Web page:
Beach Bean, Mackenzie Bean, Seaside jack bean, Coastal Jack Bean

Canavalia rosea (formerly maritima)
Fabaceae


Description

Canavalia rosea is a leguminous, drought and salt tolerant vine adapted to growing under very dry and hot conditions. Vines are widely distributed on beaches and dunes in the tropics and subtropics, also western and northern Australia. They can reach lengths of 6 m, with a compact canopy 15-30 cm high. Flat, woody pods filled with seeds are 10-15 cm long.

Uses

C. rosea is cultivated as a green manure cover crop, or as a forage crop for cattle.  Its long taproot, habit of rooting at each node, and fast growth make it a good choice for eroded, sandy soils.

Cultivation

  • Elevation - unclear
  • Rainfall- drought-tolerant; tolerates high humidity
  • Soil Types - sandy, rocky soils that are well-drained; acid or slightly alkaline.
  • Temperature Range - unclear
  • DeLength Sensitivity unclear
  • Lightprefers full sun

Harvesting and Seed Production

Seeds germinate easily if the seed coat is punctured or nicked to allow water absorption and gas exchange (scarification). Cuttings root rapidly when a stem tip with at least two nodes is used. New growth can reach 1.2–1.5 m in 2-3 weeks.  Pods should be allowed to dry on the plant. They will split open (dehisce) when seeds are ready to be harvested.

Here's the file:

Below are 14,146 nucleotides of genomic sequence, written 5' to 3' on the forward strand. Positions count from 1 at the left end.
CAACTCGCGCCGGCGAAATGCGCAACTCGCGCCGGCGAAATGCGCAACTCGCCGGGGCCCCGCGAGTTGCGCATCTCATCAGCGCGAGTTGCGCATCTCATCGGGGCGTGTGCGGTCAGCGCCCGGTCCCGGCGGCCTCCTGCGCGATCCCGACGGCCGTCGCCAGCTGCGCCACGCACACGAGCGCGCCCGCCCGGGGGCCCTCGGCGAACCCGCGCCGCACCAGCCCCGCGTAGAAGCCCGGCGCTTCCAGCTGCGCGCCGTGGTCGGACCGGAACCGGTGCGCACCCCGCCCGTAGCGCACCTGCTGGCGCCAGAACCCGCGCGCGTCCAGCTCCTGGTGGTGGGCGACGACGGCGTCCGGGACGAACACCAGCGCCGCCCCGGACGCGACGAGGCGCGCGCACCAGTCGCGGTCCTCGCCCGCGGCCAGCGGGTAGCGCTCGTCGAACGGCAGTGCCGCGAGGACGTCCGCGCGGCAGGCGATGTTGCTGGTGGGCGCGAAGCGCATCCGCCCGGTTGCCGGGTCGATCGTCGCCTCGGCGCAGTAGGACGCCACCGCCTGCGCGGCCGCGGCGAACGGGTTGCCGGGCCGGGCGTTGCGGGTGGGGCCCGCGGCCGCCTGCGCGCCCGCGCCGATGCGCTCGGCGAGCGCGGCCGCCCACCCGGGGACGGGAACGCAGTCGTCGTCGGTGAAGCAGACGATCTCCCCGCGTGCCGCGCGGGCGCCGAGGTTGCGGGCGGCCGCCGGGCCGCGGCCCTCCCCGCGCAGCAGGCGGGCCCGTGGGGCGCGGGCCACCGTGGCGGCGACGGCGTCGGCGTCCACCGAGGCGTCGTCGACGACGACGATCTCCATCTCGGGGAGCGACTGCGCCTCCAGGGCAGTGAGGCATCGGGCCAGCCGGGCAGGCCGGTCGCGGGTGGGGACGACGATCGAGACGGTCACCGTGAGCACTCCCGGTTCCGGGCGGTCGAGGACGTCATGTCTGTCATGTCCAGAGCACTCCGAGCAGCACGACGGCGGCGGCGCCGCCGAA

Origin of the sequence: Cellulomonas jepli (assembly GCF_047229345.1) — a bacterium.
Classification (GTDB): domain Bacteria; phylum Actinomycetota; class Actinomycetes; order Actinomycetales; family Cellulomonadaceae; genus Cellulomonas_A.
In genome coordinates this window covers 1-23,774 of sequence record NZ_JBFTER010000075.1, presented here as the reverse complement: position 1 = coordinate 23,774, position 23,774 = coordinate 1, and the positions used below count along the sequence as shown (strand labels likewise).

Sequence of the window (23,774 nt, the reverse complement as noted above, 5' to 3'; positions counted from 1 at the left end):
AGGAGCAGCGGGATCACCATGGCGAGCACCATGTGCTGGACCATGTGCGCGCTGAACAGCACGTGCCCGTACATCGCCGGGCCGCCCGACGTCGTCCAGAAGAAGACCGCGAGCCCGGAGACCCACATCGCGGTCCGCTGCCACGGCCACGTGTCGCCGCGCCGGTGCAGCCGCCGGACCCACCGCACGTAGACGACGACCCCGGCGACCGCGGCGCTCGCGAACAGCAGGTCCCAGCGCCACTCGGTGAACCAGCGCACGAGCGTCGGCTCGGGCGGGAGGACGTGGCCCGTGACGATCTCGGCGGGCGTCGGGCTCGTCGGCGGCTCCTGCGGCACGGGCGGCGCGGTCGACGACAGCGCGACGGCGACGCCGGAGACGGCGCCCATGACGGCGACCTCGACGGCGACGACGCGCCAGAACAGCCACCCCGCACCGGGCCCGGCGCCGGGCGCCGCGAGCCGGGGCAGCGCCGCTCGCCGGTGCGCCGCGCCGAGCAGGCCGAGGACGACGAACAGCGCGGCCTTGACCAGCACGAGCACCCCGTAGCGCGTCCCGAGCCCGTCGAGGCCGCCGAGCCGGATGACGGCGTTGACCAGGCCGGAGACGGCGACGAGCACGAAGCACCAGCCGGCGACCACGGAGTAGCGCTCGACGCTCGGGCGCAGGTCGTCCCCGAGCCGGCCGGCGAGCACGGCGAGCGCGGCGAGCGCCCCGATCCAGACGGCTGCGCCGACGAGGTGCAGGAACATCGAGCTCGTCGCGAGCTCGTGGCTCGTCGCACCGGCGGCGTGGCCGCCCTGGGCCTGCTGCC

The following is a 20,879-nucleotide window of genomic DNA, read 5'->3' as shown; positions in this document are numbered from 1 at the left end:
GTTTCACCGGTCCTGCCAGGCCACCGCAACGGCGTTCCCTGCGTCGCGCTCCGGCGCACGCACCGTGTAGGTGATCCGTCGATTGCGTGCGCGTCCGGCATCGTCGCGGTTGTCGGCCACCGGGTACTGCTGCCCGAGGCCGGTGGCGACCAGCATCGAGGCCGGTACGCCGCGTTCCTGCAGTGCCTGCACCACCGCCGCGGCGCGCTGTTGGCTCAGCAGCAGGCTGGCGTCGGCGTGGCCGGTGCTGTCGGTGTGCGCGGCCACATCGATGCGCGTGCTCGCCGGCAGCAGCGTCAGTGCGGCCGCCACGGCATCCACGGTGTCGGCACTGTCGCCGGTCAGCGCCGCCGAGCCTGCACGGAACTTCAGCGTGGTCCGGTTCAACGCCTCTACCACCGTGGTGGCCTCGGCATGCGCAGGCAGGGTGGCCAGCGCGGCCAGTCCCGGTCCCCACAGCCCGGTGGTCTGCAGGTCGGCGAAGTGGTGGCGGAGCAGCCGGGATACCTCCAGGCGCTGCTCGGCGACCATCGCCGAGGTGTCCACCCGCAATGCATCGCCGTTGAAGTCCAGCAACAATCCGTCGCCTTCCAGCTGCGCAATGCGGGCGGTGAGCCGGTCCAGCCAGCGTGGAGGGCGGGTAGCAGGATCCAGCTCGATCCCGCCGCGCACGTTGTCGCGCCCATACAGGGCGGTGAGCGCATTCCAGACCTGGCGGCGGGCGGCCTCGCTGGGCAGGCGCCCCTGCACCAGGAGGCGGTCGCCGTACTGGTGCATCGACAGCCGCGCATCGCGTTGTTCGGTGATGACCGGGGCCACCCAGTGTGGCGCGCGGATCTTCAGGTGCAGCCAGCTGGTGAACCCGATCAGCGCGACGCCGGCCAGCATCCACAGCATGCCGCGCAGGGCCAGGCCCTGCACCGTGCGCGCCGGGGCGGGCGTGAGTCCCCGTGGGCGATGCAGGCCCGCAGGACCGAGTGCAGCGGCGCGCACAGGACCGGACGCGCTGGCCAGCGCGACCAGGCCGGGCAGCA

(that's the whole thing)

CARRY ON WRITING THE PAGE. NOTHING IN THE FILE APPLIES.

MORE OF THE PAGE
Pests and Diseases

No serious pests or diseases known.

Cooking and Nutrition

Not for human consumption.

References

“Canavalia Rosea.” Florida Native Plant Society, www.fnps.org/plants/plant/canavalia-rosea.

Gilman, Edward F. Canavalia maritima Beach Bean, Bay Bean. EDIS New Publications RSS, Environmental Horticulture, 11 Aug. 2015, edis.ifas.ufl.edu/fp100.


Common Names

  • Spanish
    • frijolillo
    • haba poroto de playa
    • mate de costa

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